The starting point with Compressed Earth Blocks, or CEBs is the soil. CEBs require a proper mixture of a binder and aggregate for strength, similar to concrete. The binder in this case is usually clay, the aggregate sand, and some sort of stabilizer, like lime or Portland cement is used to give the bricks added durability. A simple soil composition test can be done with a clear jar and some water. Fill the jar half way with soil, then add water to the top. Add a few spoon fulls of salt to help with the separation. Shake the jar vigorously, and then set it down and allow the contents to settle for an hour or two. Once the contents have settled, you will see specific layers form. The bottom layer will be your aggregate, then your clay/silt layer, and finally the organic material will be on top. You want about 15-40% clay/silt to 60-85% sand. Little to no organic matter is best.

Once you have chosen your soil, you will need a press. You can either make a hand-operated press that can output 1-3 bricks a minute with three people, or you can make a fancy hydraulic version that can output 6-10 bricks a minute and can be mostly automatic in its operation. Cost will be a big issue, especially if you are just building one house or a room. Plans are available online, and you can even purchase pre-made presses.

Forms are needed to determine the dimensions of your bricks. Make your form an even division of the dimensions of your room. Or, make your room an even multiplication of your brick. The nicest size is 6 inches wide, 12 inches long and 4 to 6 inches thick. You will want a form for half and ¾ bricks as well, so you can avoid having to cut bricks. Bricks can also be made for your foundation, lintel, and bond beam, to be filled with reinforced concrete. This is a great method to totally build a building with a simple press and a handful of forms.

Design your form so that you can include a “key” or interlocking feature to the bricks. This will reduce the need for mortar, and can greatly increase the speed of construction.

Once made, the bricks can be either laid in mortar or dry-stacked and surface bonded, depending on the design of the structure. Dry stacking is quick, and if you designed your forms to be an even division of the wall, the walls of the house can go up in a few days, or even a few hours with a decent crew. Interlocking is a must for surface bonded walls.

CEBs are one of the cheapest, simplest building methods available. They are an advancement on adobe blocks and are far more versatile, durable and strong. See our guides about laying a CEB floor or wall.

 

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Rammed Earth

Rammed Earth, whether in earth bags or rapidobe, is a fast and cheap way to build, irrelevant of what kind of dirt you have access to.

Earthbags or rapidobe are one of the best uses of dirt in construction. Both are fast, cheap, and require little in the way of tools. Furthermore, the composition of your soil is not as important as with adobe or CEBs.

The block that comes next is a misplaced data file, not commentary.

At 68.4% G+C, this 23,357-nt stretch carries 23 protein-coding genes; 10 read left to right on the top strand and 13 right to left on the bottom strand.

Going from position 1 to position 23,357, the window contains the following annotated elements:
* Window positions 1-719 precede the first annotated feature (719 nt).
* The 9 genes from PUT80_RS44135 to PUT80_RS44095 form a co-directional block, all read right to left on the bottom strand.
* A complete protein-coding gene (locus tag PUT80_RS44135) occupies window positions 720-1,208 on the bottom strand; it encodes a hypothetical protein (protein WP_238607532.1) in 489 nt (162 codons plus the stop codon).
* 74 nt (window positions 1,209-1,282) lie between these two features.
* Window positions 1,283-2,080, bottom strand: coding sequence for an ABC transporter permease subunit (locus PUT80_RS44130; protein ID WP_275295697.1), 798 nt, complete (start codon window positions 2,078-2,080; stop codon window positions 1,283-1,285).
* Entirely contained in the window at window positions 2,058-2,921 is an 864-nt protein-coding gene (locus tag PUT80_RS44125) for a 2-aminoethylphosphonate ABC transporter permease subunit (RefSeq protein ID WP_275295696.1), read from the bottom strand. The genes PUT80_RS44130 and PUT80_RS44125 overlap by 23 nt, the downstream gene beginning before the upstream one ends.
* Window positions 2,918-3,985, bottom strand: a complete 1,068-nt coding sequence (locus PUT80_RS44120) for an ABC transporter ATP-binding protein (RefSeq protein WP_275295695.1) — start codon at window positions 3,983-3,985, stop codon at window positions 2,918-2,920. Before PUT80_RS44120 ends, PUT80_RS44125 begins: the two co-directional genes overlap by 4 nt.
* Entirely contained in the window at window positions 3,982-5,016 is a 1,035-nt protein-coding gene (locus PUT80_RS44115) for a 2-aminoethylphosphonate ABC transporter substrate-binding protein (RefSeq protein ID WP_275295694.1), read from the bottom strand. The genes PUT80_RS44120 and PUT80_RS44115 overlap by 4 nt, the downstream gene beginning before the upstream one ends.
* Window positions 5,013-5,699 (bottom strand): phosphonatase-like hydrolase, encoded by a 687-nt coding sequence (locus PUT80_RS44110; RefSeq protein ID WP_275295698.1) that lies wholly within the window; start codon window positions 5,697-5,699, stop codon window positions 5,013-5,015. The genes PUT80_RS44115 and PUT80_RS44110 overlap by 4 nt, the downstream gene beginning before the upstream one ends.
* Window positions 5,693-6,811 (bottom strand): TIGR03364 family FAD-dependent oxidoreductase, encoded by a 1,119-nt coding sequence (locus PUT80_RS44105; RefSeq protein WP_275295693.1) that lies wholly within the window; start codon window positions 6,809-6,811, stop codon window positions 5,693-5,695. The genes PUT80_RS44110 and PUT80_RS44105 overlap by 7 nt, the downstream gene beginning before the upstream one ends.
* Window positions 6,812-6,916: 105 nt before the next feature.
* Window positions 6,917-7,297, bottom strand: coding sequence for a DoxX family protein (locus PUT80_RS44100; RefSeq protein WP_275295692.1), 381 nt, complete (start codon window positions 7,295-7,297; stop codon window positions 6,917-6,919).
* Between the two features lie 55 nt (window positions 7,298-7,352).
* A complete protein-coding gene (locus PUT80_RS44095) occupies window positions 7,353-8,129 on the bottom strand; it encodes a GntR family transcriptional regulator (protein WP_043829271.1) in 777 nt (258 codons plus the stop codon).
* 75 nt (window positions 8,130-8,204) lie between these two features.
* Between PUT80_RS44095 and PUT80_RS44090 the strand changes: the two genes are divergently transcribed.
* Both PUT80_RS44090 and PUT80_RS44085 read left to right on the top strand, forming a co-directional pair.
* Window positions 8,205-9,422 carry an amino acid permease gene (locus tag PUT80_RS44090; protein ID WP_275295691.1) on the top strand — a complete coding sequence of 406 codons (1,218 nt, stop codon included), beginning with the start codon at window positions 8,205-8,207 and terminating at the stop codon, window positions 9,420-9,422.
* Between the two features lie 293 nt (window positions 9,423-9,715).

Neither requires a traditional concrete foundation, which will save you considerable money. The water requirement is greatly reduced, saving time and energy.

This is the perfect method for someone starting from scratch with little tools or money, as you can go to a site with no amenities and start work, using only materials you find there and a few items that will fit in a car or truck.

Earthbag

Earthbag is a method of building that is gaining considerable popularity throughout the world, especially in areas that are poor or have suffered a natural disaster. The main reason for this is that few skills, tools or materials are required to build a strong home quickly. You are also not locked in to particular shapes or dimensions, so your design can be unique.

In a nutshell, you fill bags with dirt, tamp them well and use them as your building block. You can place barbed wire in between each layer, so that they do not slip. You then cover it all with a stucco.

The need for foundations and bond beams are reduced, and you can use simple, low cost methods for these components.

Rapidobe

Rapidobe is a variation on earthbags of our own design. We really like the idea of earthbags, but thought, why not just make one big bag instead of laying several.

So, when we decided to add a storage room to the north side of our house, for added thermal mass as well as space, we figured we’d try it out. It surpassed all our expectations.

We made a gravel foundation, then put posts on either side of it, every couple of feet. We then strung hail screen (which we later stuccoed) and a vinyl tarp in a U-shape between the two lines of posts. We added dirt (without screening it in any way) into the big bag, tamping it as we went. We attached a metal bond beam to the posts, tied up the bag and stuccoed it.

It was super fast, very cheap and has an excellent thermal quality (as we made it more than a foot thick). 3 people were able to build a 30 feet wall in 2 days.

We have more detailed instructions in this how-to.